... Before beginning the lab, sketch two different graphs in your lab notebook. The first should show the volume of O2 produced (yaxis) as a function of the volume of peroxide added (xaxis). The second should show the volume of oxygen produced as a function of the amount of bleach added. The graphs do not need to be precise since they are simply a visual reflection of your hypotheses about the experiment. Below each graph, write a few sentences explaining your reasoning. You should include this work in the introduction section of your lab report.
The following tables indicate the volumes of bleach and peroxide to be used in each set of experiments:
|Run 1||4.0 mL||1.5 mL
|Run 2||4.0 mL||2.5 mL
|Run 3||4.0 mL||3.5 mL
|Run 4||4.0 mL||4.5 mL
|Run 5||4.0 mL||5.5 mL
|Run 6||4.0 mL||6.5 mL
|Run 7||4.0 mL||7.5 mL
|Run 1||1.5 mL||4.0 mL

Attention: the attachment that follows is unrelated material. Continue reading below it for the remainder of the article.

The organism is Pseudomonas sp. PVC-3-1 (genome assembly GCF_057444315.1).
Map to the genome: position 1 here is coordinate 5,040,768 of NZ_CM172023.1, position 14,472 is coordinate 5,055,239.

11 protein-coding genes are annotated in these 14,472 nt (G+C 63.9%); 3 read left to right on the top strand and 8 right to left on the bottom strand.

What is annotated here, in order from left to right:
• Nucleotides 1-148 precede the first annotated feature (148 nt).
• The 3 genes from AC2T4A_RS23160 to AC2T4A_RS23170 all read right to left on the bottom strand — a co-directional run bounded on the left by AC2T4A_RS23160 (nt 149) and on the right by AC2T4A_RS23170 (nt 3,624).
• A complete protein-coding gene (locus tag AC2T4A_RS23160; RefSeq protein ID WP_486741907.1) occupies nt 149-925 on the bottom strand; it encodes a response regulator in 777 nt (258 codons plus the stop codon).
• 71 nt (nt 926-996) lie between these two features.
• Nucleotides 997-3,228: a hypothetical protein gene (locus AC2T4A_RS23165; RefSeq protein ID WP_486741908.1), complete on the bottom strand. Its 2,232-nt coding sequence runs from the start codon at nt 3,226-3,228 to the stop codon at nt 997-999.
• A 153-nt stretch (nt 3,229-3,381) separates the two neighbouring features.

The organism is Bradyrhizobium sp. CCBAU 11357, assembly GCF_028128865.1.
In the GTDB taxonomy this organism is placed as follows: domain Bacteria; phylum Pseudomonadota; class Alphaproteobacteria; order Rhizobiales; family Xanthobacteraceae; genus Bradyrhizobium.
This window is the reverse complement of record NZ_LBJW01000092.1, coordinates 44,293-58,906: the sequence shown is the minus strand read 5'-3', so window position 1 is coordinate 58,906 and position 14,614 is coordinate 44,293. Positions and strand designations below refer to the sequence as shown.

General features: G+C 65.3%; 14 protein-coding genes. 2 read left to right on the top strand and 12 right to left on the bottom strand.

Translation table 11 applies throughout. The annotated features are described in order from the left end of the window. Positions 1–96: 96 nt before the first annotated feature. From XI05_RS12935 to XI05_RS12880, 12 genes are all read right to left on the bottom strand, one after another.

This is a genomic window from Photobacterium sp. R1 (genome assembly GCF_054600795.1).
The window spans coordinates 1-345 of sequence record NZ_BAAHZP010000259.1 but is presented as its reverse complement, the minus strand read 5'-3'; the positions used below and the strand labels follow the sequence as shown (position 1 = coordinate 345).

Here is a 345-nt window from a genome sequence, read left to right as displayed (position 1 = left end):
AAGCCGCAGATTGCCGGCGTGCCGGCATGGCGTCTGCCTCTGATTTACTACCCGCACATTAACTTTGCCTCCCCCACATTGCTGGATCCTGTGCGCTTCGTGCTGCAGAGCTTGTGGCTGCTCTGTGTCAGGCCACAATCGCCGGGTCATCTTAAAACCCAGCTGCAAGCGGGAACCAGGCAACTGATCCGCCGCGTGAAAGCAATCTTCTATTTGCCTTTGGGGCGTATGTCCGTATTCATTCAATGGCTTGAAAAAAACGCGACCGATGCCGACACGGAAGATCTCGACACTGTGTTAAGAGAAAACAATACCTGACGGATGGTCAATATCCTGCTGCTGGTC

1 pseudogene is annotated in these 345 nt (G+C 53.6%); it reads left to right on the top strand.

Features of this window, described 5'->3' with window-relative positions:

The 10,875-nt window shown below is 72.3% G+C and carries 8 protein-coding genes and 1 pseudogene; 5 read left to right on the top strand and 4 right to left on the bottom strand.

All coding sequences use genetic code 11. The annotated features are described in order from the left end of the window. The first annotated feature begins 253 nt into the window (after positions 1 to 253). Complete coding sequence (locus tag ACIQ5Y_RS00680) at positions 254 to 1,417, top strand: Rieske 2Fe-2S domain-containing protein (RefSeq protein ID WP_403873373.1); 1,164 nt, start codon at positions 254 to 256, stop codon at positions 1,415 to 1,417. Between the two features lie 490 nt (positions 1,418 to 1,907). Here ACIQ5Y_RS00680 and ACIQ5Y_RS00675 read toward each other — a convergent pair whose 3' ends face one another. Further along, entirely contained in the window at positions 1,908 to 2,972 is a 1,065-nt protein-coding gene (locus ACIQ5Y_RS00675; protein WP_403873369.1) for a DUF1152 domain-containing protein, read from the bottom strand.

|Run 2||2.5 mL||4.0 mL
|Run 3||3.5 mL||4.0 mL
|Run 4||4.5 mL||4.0 mL
|Run 5||5.5 mL||4.0 mL
|Run 6||6.5 mL||4.0 mL
|Run 7||7.5 mL||4.0 mL
Before beginning, obtain the following items from the lab cart:
- Small vial
- Rubber tubing
- Rubber stopper (onehole #7) with glass tubing
- 250 mL Erlenmeyer flask
- Water trough
In this laboratory you are to work with a partner.
- Fill a water trough with tap water. Completely immerse a 100 mL graduated cylinder (remove the plastic end from the cylinder) in the water trough, filling it with water. Turn the cylinder upside down, keeping the mouth below the surface of the water in the trough. Clamp the cylinder onto a ringstand with enough room beneath it to slip a piece of rubber tubing into the mouth of the cylinder. At this point the upended graduated cylinder should be full of water (NO AIR BUBBLES) and securely fastened onto the ringstand. This is the oxygenmeasuring vessel; gas formed during the reaction will bubble into the upended cylinder, where it will displace some of the water. You can then read the volume displaced directly from the graduations on the cylinder.